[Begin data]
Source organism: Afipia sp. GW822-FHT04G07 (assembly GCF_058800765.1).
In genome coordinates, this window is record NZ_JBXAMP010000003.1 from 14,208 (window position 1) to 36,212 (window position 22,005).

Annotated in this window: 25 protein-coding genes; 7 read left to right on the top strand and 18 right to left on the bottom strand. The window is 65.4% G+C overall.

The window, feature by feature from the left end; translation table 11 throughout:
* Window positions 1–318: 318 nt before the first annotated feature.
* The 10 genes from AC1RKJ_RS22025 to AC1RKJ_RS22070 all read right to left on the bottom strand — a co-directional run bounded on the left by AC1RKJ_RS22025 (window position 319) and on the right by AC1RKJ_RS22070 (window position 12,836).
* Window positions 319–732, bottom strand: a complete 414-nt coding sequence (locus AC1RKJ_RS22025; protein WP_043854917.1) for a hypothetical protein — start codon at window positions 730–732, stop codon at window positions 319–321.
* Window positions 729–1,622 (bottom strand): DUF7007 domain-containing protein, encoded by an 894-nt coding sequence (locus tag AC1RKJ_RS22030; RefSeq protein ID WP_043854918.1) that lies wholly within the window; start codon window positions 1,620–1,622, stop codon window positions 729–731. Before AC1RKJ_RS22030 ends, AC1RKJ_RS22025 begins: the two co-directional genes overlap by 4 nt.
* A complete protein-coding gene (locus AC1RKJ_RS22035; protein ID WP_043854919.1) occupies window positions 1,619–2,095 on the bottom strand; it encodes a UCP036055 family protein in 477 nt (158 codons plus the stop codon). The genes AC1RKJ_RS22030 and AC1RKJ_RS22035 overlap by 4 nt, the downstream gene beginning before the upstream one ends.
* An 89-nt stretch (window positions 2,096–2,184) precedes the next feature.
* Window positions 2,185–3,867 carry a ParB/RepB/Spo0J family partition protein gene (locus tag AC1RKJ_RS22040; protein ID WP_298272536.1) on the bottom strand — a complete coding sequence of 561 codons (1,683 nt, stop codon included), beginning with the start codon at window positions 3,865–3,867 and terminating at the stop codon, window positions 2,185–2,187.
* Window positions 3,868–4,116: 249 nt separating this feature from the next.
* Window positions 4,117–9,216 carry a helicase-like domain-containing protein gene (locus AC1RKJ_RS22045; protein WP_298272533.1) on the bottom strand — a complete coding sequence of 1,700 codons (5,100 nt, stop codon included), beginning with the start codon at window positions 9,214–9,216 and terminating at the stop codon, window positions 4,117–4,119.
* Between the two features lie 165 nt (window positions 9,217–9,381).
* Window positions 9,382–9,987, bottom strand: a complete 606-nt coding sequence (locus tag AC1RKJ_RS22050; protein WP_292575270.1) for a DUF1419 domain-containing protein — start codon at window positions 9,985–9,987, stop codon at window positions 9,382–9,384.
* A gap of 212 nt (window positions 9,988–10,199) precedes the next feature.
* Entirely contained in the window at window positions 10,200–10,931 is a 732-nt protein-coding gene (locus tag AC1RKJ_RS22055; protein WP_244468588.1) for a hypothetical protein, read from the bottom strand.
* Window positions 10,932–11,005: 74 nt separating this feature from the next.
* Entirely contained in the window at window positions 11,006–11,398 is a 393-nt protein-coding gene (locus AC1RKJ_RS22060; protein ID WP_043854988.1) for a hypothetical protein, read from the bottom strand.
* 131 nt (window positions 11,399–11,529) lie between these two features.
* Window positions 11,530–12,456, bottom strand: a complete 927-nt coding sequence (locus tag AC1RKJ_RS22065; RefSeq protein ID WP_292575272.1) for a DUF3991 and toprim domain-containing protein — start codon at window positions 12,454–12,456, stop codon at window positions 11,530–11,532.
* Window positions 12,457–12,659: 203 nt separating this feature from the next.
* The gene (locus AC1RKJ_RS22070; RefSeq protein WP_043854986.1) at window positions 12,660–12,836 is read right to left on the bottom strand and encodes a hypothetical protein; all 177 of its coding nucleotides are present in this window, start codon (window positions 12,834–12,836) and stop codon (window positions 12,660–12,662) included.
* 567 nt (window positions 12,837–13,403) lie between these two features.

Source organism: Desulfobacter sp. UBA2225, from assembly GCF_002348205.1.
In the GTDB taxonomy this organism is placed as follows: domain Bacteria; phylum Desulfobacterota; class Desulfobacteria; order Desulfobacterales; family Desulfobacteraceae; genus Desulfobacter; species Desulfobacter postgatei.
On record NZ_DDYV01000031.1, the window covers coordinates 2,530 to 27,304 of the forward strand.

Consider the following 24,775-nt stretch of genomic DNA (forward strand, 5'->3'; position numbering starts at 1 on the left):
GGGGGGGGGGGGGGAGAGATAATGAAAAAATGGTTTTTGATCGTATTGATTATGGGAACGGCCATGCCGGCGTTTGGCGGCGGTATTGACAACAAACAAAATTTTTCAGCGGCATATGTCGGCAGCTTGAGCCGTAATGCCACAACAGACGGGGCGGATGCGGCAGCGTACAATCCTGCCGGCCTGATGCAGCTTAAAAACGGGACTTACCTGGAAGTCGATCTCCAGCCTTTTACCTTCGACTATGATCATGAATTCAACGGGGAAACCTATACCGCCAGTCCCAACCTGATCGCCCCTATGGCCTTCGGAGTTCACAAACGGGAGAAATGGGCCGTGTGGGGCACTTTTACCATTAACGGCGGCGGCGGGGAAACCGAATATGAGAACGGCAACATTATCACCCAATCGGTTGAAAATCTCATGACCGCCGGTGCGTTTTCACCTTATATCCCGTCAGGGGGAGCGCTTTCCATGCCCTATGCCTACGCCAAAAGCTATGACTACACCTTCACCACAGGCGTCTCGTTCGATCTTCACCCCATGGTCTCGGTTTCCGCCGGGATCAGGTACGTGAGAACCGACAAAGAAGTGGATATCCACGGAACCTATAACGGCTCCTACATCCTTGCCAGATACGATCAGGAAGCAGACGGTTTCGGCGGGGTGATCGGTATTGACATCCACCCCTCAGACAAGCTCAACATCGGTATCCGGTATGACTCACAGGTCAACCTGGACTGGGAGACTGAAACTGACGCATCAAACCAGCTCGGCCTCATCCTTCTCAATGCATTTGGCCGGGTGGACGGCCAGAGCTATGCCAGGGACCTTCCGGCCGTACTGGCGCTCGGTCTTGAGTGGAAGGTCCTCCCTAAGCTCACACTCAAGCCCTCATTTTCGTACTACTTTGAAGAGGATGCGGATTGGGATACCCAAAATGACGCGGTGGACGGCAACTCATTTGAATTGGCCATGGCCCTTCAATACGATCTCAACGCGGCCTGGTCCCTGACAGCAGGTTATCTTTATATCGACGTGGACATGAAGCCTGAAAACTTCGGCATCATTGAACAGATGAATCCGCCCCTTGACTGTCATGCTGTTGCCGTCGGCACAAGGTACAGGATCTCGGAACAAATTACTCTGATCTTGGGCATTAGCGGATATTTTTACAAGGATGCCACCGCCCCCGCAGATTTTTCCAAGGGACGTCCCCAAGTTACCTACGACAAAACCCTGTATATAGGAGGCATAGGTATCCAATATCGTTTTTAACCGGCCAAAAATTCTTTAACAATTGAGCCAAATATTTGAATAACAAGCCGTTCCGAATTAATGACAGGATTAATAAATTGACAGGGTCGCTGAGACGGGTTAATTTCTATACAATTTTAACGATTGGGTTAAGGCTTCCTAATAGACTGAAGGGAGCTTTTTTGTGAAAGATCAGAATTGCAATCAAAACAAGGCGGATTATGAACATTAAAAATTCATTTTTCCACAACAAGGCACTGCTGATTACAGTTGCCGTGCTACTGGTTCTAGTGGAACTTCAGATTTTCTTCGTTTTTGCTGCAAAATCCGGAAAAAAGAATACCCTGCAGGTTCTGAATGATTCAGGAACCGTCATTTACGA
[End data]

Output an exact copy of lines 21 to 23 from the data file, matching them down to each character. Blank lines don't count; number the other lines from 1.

* Window positions 11,530–12,456, bottom strand: a complete 927-nt coding sequence (locus tag AC1RKJ_RS22065; RefSeq protein ID WP_292575272.1) for a DUF3991 and toprim domain-containing protein — start codon at window positions 12,454–12,456, stop codon at window positions 11,530–11,532.
* Window positions 12,457–12,659: 203 nt separating this feature from the next.
* The gene (locus AC1RKJ_RS22070; RefSeq protein WP_043854986.1) at window positions 12,660–12,836 is read right to left on the bottom strand and encodes a hypothetical protein; all 177 of its coding nucleotides are present in this window, start codon (window positions 12,834–12,836) and stop codon (window positions 12,660–12,662) included.